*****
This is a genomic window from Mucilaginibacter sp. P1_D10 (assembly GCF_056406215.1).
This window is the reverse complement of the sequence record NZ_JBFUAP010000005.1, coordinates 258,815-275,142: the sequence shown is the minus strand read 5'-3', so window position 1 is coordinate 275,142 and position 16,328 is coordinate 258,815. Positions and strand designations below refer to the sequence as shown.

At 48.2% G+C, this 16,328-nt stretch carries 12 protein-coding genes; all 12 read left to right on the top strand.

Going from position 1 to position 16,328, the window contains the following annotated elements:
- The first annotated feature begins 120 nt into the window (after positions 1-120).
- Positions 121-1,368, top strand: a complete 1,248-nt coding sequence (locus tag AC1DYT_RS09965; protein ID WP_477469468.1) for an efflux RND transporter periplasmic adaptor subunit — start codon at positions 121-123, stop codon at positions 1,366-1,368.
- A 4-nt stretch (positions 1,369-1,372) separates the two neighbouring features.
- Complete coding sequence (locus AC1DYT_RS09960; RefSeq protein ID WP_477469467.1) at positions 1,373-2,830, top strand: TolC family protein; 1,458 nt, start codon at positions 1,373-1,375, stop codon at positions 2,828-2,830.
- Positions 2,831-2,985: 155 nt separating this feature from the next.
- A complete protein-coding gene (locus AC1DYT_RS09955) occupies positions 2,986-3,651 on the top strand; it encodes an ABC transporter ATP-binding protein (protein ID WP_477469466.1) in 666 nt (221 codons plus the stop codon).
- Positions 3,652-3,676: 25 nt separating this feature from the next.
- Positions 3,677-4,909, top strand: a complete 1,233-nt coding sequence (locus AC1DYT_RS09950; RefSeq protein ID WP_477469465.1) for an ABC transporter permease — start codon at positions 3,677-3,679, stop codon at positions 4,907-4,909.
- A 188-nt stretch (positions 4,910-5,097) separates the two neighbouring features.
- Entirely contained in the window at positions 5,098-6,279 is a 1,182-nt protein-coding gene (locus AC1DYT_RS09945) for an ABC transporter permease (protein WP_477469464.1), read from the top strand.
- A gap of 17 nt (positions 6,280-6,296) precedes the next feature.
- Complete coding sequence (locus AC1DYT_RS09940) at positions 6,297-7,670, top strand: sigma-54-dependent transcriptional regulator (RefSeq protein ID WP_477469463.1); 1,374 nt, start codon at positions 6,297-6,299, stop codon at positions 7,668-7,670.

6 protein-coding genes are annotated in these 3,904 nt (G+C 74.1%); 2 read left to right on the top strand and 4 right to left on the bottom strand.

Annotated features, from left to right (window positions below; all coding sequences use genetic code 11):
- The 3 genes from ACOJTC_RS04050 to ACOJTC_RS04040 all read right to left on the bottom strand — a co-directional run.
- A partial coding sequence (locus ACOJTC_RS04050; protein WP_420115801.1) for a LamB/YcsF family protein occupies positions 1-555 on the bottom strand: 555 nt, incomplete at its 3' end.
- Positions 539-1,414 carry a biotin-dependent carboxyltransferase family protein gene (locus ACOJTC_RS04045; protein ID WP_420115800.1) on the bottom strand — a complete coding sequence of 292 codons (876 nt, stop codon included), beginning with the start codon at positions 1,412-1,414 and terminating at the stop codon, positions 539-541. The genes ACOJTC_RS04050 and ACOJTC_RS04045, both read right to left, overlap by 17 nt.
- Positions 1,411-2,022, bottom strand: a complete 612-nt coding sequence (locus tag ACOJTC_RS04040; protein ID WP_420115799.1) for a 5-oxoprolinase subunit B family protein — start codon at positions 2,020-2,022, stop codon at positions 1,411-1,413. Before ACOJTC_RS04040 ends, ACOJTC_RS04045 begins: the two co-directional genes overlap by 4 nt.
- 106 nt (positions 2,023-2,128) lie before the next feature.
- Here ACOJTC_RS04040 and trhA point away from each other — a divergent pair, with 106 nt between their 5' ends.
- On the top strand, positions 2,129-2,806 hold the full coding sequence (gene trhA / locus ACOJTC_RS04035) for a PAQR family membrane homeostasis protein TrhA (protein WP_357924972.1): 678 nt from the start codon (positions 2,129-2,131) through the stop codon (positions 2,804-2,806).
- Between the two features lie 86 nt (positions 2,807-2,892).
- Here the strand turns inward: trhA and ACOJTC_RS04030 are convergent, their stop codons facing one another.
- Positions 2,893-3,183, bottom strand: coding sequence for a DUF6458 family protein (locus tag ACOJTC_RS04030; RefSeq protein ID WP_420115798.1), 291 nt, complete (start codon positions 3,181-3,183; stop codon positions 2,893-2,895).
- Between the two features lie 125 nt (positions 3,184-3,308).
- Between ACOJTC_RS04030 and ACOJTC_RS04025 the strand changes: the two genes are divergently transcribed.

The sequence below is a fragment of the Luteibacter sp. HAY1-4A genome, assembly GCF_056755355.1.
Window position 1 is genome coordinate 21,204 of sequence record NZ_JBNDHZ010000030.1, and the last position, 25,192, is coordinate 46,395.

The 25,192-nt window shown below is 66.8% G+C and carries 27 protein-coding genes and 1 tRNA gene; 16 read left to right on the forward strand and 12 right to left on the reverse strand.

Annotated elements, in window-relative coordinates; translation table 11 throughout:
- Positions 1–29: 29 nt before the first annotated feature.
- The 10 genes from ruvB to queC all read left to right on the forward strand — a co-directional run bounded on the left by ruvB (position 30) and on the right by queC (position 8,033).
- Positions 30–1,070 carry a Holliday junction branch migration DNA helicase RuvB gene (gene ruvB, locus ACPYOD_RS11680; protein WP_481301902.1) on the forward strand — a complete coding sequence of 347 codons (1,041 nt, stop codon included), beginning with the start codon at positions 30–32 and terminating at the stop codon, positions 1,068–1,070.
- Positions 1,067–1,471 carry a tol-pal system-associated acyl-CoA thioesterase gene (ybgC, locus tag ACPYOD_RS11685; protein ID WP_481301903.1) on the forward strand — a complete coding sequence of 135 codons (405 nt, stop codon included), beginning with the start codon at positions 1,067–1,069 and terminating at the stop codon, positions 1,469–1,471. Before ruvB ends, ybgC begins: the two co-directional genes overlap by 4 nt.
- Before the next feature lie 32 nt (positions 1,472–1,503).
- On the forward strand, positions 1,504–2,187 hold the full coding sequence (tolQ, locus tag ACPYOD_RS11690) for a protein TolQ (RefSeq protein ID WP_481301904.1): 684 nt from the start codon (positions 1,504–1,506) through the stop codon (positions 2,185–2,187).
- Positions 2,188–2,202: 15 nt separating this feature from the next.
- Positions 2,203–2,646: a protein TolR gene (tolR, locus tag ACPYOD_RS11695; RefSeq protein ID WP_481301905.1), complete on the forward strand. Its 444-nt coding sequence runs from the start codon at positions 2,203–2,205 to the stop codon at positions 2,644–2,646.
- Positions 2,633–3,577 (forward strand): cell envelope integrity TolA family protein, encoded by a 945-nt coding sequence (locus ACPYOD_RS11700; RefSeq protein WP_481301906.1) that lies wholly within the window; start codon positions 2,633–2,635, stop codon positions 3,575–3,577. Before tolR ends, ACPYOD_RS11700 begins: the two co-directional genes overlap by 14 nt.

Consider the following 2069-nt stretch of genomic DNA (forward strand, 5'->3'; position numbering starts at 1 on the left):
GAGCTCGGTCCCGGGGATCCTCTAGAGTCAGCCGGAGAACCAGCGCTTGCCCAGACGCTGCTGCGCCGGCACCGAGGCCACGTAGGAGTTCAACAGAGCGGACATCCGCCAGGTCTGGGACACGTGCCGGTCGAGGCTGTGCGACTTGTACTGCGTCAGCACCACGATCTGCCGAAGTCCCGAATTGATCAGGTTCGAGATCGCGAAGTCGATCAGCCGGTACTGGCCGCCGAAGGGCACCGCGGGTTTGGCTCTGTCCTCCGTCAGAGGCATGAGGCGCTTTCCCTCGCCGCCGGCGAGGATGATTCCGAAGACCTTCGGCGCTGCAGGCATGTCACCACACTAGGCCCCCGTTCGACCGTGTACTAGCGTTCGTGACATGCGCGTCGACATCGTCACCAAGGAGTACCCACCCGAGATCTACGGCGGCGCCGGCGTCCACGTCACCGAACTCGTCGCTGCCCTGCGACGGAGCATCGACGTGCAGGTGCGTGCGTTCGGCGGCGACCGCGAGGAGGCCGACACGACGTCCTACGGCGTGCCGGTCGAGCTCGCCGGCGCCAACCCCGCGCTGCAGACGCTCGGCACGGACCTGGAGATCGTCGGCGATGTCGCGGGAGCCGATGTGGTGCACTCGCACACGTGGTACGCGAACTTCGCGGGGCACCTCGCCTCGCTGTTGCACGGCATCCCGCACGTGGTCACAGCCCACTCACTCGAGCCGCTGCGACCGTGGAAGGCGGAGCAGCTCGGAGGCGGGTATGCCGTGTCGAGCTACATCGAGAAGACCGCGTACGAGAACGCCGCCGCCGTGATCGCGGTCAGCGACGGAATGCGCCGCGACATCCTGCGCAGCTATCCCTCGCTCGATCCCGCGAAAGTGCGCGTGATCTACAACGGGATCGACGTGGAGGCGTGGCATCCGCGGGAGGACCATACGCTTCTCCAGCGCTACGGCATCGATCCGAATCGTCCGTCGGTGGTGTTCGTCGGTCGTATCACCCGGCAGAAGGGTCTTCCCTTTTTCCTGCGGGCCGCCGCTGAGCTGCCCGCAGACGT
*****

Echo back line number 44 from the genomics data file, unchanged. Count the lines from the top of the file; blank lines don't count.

Consider the following 2069-nt stretch of genomic DNA (forward strand, 5'->3'; position numbering starts at 1 on the left):